Cedar Rapids, Iowa
May 26, 2013
How much did taxpayers pay to rebuild, purchase and demolish those buildings on 1st Avenue and 1st Street SW in Cedar Rapids, Iowa? Too much! But, the only way that the people who paid for it can find out about it is by obtaining public information.
How many people think that the Freedom of Information Act (FOIA) means free information? You would think that freedom of information would mean free information but it doesn’t; it only means you’re free to ask for the information and pay for said information.
That’s right, if you want any real information you will have to pay for it!
The equivalency of the Federal’s FOIA is the State of Iowa and City of Cedar Rapids’ “Open Records” law and ordinance, respectively.
But, just how “open” are these records?
Lisa Kuzela was the Vice Chair of the Local Option Sales Tax Oversight Committee (L.O.S.T.) when she asked for pertinent public information regarding where some of the funds from the L.O.S.T. account had been appropriated.
Kuzela asked for a list of the homes purchased with the L.O.S.T. funds and was told that it would “cost her $110 for six hours of time to compile the data”.
They then used the excuse that it was a “privacy issue,” even though the same requested information for properties purchased with FEMA and Community Development Block Grant (CDBG) funds had already been publicly listed. So, why not make available those purchased with L.O.S.T? There was never any justification for their excuses.
Don’t take my word for it go check it out yourself!
Click here for information about The City of Cedar Rapids Greenway Area Address List.
Click here for information about The City of Cedar Rapids Construction Area Address List.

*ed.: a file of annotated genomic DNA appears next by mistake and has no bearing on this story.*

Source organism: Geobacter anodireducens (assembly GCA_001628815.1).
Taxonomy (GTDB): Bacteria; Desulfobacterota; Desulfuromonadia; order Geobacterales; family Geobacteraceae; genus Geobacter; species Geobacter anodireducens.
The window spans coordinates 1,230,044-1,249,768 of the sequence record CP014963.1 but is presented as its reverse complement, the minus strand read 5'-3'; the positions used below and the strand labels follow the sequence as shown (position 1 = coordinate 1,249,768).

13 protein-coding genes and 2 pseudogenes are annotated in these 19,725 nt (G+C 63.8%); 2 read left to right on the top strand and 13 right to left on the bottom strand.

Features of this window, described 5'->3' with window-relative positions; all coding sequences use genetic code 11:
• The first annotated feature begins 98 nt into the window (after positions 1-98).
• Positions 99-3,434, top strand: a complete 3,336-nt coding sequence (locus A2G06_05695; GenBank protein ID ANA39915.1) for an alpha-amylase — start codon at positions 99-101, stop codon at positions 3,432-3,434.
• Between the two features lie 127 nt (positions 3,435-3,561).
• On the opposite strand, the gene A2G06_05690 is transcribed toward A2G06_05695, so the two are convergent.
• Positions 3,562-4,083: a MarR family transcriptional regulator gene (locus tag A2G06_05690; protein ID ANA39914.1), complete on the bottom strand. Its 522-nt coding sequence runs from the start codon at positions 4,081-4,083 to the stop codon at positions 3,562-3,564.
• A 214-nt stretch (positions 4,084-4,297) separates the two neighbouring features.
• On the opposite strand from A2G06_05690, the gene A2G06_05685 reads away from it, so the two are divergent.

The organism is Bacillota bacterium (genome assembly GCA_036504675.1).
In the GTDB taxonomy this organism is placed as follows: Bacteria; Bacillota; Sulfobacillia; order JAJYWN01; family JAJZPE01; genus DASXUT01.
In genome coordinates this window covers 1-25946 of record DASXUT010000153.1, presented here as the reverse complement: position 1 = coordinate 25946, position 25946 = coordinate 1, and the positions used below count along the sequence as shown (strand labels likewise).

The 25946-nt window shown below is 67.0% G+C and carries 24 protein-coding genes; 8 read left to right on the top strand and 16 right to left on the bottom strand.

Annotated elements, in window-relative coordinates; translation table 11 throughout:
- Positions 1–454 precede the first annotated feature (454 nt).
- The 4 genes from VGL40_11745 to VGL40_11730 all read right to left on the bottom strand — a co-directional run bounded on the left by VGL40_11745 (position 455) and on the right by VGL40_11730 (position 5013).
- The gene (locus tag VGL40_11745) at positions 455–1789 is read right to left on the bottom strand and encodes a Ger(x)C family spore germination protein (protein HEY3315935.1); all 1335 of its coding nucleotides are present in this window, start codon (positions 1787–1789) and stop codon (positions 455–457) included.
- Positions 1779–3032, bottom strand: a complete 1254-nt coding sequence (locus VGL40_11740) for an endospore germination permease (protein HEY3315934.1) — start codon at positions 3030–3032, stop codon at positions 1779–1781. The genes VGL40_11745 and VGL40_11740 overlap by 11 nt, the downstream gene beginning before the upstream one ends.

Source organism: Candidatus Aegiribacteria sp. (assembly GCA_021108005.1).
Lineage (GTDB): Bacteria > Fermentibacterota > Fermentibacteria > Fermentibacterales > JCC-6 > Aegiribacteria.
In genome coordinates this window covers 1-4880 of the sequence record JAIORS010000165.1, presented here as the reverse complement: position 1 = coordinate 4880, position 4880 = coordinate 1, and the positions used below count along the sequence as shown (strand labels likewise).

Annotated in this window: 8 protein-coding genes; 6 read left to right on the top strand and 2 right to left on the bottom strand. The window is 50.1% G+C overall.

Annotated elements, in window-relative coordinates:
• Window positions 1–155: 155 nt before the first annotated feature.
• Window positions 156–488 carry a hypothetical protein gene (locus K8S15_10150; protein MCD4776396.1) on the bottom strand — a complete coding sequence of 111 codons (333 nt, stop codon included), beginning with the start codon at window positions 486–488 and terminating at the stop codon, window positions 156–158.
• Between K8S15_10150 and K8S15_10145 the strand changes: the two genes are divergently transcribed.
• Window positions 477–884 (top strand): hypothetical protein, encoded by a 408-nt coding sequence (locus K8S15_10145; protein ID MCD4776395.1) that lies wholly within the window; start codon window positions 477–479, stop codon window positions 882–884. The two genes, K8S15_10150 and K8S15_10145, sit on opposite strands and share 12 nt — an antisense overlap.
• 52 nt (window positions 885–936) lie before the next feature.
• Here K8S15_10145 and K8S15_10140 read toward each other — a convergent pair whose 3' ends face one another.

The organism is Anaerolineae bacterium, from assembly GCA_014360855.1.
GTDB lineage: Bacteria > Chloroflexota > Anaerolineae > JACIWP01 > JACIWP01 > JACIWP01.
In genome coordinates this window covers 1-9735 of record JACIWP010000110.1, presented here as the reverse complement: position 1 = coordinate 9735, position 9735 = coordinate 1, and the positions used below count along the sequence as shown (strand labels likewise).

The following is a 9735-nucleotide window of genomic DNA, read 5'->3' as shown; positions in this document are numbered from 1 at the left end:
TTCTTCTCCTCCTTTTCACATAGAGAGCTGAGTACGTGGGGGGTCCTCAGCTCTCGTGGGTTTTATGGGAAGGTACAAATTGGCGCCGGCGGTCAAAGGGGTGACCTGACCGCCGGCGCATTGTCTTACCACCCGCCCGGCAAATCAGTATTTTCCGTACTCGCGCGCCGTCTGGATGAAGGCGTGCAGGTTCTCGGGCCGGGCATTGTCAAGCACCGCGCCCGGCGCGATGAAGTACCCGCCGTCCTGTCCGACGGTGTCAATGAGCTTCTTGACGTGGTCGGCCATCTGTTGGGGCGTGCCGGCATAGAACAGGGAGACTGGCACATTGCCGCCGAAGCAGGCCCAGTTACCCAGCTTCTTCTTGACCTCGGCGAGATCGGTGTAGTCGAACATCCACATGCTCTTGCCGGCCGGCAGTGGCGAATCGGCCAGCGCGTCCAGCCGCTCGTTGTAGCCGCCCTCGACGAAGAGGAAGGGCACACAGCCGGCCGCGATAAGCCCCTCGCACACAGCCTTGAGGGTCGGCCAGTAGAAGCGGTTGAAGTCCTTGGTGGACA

Assistant City Manager, Sandi Fowler, discusses Fees for Public Information
Kuzela is often charged for information requests from the City. On top of the research hourly fees, she is charged for scans – yes, scans! She is charged twenty-five cents per page to scan even though there is no ink or paper!
This clearly violates Iowa’s Open Records Law, State Code 22.3(2): “The fee for the copying service as determined by the lawful custodian shall not exceed the actual cost of providing the service. Actual costs shall include only those expenses directly attributable to supervising the examination of and making and providing copies of public records. ”
Kuzela states “when I pointed this out to the City, they said that the reason they have to charge the same for a scan as a hard copy is that the machine counts the scan the same as a copy. I told them I’ve never heard of such a thing and no one should have to pay for something when there’s no expense for it. However, I’ve gone along with this absurdity and been paying $0.25 per scanned page so I could get the information.”
Kuzela goes on to say that within the past week, “they suddenly claim that the documents are off-site, so if I want the information, I have to pay them the time to go to another location to retrieve the documents at $20 per hour. This is over and above their hourly fee for the time it takes to scan (even though we have automatic feeders, now). This, too, is in addition to $0.25 per page to scan.”
What is wrong with the efficiency of our city if this information isn’t readily available – especially in the day of digital? Who are these people working for if they can charge taxpayers for public information – especially at a higher cost simply because they haven’t been well-organized in storing it?!
Aren’t we already paying them to do their job, and isn’t this part of their job? This all just sounds absurd to me!
But, it even gets worse!
Kuzela explains that “even though they’re emailing me the information (and therefore no supervising of staff is necessary while I review the information), they are now also saying that I have to pay a fee for ‘supervising the examination.’ So, does that mean I have to pay for an employee to supervise another? They haven’t responded to this question.”
I’m simply not buying that in this day and age when everything is digital that they don’t have this information scanned already and easily accessible! It’s obvious that the goal here is not to help the taxpayers get information, so they can oversee how their money’s being spent, but to prevent it. The City continually comes up with different excuses to make it as costly as possible in order to deter Kuzela from obtaining public information.
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